Dr. Harris studies atomic collisions, whic provide key insights into one of the most fundamental forces of nature – the Coulomb force. The study of atomic collisions is primarily used to understand the dynamics of charged particle interactions, but is vital to other areas of physics, such as plasma physics, astrophysics, and biophysics.
PHY 388.Sec 001 Advanced Computational Physics
PHY 102.Sec 001 Atoms To Galaxies
PHY 102.Sec 002 Atoms To Galaxies
PHY 390.Sec 015 Computational Research In Physics
PHY 107.Sec 001 Frontiers In Physics
PHY 290.Sec 015 Research In Physics
One focus of our group’s work is the study atomic collisions using state-of-the-art theoretical and computational methods. We specialize in four-body scattering problems, such as simultaneous excitation-ionization and charge transfer collisions.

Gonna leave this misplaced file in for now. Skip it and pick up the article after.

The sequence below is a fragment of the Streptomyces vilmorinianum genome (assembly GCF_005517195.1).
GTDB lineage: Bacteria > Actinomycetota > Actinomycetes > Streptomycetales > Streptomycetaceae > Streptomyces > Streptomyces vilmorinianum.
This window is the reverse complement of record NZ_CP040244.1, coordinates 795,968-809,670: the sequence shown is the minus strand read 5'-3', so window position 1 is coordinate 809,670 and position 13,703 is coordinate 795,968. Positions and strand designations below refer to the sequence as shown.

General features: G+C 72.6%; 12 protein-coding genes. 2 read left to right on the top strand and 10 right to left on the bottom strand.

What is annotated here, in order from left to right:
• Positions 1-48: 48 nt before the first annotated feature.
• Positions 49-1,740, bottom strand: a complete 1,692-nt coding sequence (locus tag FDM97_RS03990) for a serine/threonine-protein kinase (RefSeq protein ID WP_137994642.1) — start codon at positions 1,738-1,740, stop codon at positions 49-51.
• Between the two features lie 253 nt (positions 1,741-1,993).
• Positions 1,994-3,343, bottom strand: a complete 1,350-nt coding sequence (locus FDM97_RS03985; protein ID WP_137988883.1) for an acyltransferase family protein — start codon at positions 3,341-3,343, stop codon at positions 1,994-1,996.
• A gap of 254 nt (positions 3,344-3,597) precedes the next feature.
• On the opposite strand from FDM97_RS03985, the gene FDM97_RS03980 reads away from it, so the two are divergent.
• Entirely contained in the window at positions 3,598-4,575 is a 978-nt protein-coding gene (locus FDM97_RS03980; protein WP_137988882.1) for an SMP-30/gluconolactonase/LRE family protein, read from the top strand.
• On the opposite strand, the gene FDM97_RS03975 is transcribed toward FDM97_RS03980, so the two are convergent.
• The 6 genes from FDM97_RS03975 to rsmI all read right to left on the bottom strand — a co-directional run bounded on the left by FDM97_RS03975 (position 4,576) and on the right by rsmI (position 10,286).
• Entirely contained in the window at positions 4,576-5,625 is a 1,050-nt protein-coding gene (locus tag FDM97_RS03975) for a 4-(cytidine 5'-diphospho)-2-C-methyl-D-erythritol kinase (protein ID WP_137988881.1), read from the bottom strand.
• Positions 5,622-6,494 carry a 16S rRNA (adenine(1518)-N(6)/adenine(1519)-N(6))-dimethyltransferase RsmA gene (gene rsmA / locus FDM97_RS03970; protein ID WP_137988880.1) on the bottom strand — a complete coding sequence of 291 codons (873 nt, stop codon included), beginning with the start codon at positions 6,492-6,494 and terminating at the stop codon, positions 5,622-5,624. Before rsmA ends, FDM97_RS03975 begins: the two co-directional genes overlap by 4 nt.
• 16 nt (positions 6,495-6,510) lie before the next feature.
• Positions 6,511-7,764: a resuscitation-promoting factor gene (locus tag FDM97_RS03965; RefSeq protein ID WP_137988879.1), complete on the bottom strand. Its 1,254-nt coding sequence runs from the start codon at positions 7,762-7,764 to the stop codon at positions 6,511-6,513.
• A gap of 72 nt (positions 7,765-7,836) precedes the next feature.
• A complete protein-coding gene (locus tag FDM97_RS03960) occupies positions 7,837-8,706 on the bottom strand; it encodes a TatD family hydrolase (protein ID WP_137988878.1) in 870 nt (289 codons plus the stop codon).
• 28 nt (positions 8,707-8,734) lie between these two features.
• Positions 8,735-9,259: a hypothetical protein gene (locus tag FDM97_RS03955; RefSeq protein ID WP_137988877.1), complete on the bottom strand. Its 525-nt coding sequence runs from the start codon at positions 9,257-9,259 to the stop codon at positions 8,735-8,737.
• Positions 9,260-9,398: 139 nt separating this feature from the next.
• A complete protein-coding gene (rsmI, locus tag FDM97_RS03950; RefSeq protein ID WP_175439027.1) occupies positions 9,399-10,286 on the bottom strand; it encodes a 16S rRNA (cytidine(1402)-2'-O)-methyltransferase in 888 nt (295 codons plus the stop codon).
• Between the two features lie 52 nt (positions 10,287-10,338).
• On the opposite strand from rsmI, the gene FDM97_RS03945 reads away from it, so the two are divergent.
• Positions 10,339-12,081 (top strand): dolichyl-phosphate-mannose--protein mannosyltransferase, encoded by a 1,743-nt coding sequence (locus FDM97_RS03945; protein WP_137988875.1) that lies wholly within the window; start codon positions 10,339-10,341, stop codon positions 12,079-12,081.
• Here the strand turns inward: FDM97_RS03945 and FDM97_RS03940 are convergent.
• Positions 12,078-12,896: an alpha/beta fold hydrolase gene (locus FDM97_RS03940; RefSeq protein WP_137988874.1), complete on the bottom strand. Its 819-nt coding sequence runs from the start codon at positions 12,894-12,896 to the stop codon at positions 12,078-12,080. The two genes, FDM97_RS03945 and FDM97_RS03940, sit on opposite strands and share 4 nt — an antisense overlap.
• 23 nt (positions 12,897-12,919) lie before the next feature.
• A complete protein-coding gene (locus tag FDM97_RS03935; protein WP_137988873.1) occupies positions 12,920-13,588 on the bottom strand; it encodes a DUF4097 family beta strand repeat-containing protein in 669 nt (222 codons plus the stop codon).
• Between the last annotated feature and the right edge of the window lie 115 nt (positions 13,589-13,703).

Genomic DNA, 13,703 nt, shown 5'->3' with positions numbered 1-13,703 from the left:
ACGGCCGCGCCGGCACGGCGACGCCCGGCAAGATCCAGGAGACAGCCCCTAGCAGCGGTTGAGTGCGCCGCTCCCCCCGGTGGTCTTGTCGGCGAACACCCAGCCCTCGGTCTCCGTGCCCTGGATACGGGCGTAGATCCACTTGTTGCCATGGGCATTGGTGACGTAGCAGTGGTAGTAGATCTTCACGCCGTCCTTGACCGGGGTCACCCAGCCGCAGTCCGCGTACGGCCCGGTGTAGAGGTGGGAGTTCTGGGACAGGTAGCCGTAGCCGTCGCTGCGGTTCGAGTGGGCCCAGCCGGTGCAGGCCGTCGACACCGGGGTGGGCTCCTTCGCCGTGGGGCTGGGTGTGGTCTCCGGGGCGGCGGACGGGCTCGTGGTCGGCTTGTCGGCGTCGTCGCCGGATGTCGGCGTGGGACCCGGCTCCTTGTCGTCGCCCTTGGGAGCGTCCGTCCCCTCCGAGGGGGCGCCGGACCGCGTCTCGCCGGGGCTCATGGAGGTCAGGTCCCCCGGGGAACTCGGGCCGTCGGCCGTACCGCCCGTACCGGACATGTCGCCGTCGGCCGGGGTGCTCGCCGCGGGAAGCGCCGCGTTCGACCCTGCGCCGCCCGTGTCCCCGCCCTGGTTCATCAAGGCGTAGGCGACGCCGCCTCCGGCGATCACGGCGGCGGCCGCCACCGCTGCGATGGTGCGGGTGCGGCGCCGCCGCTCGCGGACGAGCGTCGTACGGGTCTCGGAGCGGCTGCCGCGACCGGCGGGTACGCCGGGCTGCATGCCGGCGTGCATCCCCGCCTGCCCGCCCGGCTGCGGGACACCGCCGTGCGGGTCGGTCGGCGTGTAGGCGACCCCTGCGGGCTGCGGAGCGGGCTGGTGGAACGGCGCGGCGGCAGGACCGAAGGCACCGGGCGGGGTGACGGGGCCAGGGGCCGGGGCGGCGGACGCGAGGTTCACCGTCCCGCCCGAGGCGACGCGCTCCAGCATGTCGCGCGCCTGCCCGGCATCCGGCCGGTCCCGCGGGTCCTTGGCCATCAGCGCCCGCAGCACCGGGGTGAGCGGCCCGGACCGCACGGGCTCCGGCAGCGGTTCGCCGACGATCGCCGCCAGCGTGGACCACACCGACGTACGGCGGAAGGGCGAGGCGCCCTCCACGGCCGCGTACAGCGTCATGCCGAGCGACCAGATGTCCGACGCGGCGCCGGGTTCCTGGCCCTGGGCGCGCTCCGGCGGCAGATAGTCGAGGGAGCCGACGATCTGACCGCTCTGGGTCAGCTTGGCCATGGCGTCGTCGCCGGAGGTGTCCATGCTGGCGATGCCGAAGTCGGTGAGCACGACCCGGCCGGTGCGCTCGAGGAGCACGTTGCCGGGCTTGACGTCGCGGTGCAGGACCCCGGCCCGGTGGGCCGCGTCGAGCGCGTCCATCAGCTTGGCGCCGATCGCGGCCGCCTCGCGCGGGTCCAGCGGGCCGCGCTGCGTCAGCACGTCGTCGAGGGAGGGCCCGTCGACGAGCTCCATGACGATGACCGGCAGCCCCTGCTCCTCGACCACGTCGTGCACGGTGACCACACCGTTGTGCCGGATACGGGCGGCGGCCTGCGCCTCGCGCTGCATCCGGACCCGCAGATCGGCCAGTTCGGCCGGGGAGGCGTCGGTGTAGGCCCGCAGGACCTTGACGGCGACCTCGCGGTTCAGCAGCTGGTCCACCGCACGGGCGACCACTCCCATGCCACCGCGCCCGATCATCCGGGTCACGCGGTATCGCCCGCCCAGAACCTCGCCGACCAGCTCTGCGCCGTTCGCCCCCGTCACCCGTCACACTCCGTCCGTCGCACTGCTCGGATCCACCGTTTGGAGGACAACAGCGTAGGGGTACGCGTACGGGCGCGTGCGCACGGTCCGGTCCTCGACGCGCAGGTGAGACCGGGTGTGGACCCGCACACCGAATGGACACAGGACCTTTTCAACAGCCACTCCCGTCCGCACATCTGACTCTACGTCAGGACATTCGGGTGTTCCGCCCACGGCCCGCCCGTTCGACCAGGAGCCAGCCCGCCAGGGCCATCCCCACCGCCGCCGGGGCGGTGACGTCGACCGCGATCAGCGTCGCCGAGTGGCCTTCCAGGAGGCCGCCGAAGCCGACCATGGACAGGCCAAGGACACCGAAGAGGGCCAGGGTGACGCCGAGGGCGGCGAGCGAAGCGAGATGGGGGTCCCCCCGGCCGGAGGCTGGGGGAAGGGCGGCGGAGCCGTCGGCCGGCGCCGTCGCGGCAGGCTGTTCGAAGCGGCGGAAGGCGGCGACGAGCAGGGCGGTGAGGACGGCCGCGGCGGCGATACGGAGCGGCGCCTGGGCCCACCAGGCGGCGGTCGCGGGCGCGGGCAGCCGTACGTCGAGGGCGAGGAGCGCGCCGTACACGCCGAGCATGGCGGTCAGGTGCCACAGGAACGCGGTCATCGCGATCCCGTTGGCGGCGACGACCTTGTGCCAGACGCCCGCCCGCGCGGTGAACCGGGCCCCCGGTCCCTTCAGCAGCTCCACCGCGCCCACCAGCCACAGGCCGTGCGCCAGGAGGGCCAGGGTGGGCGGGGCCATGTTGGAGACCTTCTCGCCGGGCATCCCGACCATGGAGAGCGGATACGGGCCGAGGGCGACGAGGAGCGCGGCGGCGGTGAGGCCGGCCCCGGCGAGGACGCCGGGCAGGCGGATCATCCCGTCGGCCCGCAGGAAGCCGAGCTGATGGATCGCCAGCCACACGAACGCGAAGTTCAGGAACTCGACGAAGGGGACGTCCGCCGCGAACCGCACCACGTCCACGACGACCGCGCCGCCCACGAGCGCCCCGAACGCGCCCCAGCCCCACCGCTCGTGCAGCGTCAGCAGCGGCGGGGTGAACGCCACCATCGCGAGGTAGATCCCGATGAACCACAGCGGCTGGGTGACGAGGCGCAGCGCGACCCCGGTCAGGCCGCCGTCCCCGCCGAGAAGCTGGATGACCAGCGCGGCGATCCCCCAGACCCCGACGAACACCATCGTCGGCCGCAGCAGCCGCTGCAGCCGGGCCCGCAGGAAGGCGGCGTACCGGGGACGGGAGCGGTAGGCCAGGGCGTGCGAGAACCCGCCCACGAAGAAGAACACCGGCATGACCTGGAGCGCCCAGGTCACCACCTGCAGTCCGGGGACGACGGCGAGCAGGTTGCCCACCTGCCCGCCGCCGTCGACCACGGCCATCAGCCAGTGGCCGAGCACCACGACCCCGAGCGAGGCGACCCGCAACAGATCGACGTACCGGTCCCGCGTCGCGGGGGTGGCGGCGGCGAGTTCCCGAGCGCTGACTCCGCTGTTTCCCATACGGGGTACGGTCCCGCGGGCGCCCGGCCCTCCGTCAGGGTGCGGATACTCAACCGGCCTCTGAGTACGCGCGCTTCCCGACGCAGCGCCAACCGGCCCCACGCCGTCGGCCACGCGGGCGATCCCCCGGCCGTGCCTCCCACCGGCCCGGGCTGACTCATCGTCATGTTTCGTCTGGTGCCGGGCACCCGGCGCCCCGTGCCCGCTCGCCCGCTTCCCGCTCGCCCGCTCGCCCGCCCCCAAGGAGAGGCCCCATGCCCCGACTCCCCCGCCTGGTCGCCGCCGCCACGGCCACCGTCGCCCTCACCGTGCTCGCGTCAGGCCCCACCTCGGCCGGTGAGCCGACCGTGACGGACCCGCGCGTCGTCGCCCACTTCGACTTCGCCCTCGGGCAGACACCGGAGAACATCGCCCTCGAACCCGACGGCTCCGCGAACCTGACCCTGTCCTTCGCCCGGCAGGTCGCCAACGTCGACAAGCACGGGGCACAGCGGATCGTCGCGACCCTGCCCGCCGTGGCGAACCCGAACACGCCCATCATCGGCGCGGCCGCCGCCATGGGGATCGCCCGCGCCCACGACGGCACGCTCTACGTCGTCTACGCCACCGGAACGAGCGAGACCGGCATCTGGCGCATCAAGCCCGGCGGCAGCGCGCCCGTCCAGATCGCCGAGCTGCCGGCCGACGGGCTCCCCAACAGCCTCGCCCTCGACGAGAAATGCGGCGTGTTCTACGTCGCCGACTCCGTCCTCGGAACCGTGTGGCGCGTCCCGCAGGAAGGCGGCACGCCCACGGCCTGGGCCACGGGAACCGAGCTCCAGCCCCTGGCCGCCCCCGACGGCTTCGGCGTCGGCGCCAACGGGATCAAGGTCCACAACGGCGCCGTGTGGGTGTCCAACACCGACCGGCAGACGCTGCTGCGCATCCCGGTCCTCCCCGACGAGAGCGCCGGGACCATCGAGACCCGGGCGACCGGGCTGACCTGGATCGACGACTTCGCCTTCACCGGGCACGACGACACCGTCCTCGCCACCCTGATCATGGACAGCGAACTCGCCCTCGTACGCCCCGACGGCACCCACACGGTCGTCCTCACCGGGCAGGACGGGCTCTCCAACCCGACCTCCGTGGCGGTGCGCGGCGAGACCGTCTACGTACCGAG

The second area of our group’s research is the study of networks in biological systems. We are currently studying the role of stochasticity in gene regulatory networks, as well as using artificial neural networks to study memory in the brain.
Ph D - 2009
Missouri University of Science and Technology
BA - 2004
Department of Physics
Moulton Hall 311
Campus Box 4560 Normal,